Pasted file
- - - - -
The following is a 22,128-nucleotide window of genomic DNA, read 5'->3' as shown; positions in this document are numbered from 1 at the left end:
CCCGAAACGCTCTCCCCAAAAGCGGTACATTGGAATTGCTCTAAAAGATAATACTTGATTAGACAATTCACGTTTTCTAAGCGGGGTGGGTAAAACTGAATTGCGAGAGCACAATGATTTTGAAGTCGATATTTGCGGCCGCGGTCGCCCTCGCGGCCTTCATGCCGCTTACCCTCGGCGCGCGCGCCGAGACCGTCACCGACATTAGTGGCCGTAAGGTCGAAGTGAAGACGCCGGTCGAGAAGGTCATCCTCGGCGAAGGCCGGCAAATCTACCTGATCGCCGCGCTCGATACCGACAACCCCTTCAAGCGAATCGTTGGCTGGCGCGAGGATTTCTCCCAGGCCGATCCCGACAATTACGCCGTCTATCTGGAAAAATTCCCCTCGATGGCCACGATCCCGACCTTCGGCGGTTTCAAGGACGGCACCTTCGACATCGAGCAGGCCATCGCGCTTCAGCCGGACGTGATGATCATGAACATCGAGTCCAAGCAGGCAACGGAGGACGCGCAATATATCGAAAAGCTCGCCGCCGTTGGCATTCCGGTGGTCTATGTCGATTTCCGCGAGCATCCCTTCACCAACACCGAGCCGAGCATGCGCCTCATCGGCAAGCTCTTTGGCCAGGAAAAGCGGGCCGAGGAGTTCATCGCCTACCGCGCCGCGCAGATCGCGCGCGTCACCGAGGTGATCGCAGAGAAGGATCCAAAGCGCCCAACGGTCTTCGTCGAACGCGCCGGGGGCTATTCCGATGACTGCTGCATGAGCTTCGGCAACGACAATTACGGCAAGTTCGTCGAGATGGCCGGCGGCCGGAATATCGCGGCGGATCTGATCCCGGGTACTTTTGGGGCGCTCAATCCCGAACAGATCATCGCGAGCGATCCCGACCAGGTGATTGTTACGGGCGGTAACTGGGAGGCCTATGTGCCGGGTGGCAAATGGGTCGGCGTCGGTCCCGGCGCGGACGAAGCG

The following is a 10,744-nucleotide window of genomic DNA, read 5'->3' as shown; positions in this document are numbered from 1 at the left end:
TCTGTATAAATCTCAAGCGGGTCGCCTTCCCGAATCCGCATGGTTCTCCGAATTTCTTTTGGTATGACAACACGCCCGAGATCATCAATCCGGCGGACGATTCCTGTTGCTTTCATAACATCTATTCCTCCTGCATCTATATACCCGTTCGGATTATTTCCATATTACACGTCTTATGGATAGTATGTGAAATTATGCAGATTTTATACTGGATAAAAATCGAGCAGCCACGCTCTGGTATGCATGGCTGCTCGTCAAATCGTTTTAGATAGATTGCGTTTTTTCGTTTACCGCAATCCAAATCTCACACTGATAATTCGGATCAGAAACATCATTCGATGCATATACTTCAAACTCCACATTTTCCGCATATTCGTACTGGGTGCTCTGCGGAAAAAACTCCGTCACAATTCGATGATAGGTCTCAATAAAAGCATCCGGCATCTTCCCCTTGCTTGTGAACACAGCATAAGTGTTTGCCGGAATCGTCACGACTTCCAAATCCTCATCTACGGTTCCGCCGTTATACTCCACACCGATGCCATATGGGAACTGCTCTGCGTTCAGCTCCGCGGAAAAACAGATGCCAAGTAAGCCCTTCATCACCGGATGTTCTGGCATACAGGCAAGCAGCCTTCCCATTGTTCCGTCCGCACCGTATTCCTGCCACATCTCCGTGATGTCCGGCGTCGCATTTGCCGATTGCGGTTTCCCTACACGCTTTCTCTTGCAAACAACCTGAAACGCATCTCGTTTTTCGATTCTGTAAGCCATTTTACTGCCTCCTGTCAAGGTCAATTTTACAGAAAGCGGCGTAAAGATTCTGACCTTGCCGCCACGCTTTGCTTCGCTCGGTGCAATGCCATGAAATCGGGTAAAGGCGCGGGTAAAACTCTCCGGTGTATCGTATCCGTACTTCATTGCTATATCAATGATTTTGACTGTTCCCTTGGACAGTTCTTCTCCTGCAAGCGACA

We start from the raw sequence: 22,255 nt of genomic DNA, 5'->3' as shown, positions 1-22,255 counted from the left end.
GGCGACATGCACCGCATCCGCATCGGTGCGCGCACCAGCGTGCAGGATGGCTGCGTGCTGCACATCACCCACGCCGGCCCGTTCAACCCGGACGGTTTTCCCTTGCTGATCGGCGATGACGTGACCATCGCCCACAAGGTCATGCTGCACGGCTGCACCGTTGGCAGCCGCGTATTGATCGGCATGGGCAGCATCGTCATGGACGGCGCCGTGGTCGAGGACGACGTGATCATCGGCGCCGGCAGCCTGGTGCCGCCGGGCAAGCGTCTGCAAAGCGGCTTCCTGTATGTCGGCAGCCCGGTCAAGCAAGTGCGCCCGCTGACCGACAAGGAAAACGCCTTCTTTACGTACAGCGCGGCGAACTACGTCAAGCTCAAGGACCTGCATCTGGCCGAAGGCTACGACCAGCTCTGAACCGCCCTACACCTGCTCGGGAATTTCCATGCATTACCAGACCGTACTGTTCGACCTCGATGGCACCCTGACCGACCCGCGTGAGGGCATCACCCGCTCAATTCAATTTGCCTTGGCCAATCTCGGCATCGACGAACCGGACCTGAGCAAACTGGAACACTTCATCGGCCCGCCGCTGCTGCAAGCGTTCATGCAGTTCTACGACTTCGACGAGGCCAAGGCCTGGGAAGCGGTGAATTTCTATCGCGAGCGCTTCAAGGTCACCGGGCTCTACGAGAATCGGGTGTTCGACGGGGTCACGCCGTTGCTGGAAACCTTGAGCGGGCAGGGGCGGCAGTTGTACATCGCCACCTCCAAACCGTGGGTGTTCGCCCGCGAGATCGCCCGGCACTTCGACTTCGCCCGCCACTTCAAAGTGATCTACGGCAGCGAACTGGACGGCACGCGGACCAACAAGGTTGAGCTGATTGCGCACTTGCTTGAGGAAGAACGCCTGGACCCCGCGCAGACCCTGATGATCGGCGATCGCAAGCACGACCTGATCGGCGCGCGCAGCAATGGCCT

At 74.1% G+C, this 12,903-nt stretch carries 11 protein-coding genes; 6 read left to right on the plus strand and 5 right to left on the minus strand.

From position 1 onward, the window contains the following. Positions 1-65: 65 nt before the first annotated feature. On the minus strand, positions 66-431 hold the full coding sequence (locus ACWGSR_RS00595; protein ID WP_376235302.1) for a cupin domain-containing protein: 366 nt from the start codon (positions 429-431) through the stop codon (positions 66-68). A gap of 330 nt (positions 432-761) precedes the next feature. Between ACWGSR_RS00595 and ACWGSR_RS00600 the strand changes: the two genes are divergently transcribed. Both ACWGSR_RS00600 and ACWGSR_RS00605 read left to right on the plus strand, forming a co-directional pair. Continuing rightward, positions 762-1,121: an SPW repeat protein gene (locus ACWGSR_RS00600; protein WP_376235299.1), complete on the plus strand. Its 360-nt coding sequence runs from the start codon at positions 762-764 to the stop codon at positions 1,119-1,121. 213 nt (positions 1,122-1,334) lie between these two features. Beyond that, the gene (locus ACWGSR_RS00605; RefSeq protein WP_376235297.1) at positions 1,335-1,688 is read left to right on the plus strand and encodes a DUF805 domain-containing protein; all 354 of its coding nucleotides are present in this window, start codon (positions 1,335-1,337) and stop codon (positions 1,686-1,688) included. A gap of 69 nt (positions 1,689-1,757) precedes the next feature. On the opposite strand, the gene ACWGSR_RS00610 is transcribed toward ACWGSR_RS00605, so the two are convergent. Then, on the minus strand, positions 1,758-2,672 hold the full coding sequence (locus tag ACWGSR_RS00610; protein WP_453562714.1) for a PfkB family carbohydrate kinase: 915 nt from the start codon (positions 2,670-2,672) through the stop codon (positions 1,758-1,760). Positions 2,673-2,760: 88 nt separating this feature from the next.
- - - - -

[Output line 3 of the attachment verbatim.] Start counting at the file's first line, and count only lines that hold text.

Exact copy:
The following is a 10,744-nucleotide window of genomic DNA, read 5'->3' as shown; positions in this document are numbered from 1 at the left end: